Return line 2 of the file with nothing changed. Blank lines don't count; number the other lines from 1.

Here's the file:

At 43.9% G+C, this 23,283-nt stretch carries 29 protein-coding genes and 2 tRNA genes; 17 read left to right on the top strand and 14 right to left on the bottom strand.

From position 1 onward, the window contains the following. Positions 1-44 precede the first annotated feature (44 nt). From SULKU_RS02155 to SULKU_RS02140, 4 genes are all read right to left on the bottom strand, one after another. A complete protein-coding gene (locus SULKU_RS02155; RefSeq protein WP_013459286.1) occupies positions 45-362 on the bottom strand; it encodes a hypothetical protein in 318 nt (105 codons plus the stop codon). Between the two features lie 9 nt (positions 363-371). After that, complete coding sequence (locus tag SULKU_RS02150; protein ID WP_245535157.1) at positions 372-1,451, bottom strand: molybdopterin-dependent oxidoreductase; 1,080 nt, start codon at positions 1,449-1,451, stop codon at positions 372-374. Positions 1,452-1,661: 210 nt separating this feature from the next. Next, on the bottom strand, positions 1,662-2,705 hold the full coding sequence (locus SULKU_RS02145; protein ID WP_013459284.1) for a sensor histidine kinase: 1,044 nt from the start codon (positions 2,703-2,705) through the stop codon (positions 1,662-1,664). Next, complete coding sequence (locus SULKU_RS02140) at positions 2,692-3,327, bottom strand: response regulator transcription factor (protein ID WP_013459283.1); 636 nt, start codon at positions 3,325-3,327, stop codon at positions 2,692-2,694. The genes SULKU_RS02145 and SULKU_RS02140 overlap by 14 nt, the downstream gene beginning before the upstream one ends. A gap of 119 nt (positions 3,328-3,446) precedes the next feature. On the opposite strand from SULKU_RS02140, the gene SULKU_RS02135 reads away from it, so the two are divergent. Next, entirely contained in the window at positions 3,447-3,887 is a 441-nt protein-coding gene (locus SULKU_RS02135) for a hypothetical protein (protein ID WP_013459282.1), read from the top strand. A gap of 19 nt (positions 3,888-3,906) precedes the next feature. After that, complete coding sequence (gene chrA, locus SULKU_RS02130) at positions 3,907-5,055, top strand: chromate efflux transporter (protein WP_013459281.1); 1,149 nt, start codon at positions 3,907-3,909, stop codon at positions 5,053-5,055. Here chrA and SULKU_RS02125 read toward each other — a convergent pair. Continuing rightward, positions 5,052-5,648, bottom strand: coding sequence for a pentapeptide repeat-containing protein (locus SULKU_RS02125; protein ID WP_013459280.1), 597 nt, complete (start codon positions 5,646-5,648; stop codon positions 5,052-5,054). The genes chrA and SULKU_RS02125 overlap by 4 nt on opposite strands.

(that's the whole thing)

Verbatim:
From position 1 onward, the window contains the following. Positions 1-44 precede the first annotated feature (44 nt). From SULKU_RS02155 to SULKU_RS02140, 4 genes are all read right to left on the bottom strand, one after another. A complete protein-coding gene (locus SULKU_RS02155; RefSeq protein WP_013459286.1) occupies positions 45-362 on the bottom strand; it encodes a hypothetical protein in 318 nt (105 codons plus the stop codon). Between the two features lie 9 nt (positions 363-371). After that, complete coding sequence (locus tag SULKU_RS02150; protein ID WP_245535157.1) at positions 372-1,451, bottom strand: molybdopterin-dependent oxidoreductase; 1,080 nt, start codon at positions 1,449-1,451, stop codon at positions 372-374. Positions 1,452-1,661: 210 nt separating this feature from the next. Next, on the bottom strand, positions 1,662-2,705 hold the full coding sequence (locus SULKU_RS02145; protein ID WP_013459284.1) for a sensor histidine kinase: 1,044 nt from the start codon (positions 2,703-2,705) through the stop codon (positions 1,662-1,664). Next, complete coding sequence (locus SULKU_RS02140) at positions 2,692-3,327, bottom strand: response regulator transcription factor (protein ID WP_013459283.1); 636 nt, start codon at positions 3,325-3,327, stop codon at positions 2,692-2,694. The genes SULKU_RS02145 and SULKU_RS02140 overlap by 14 nt, the downstream gene beginning before the upstream one ends. A gap of 119 nt (positions 3,328-3,446) precedes the next feature. On the opposite strand from SULKU_RS02140, the gene SULKU_RS02135 reads away from it, so the two are divergent. Next, entirely contained in the window at positions 3,447-3,887 is a 441-nt protein-coding gene (locus SULKU_RS02135) for a hypothetical protein (protein ID WP_013459282.1), read from the top strand. A gap of 19 nt (positions 3,888-3,906) precedes the next feature. After that, complete coding sequence (gene chrA, locus SULKU_RS02130) at positions 3,907-5,055, top strand: chromate efflux transporter (protein WP_013459281.1); 1,149 nt, start codon at positions 3,907-3,909, stop codon at positions 5,053-5,055. Here chrA and SULKU_RS02125 read toward each other — a convergent pair. Continuing rightward, positions 5,052-5,648, bottom strand: coding sequence for a pentapeptide repeat-containing protein (locus SULKU_RS02125; protein ID WP_013459280.1), 597 nt, complete (start codon positions 5,646-5,648; stop codon positions 5,052-5,054). The genes chrA and SULKU_RS02125 overlap by 4 nt on opposite strands.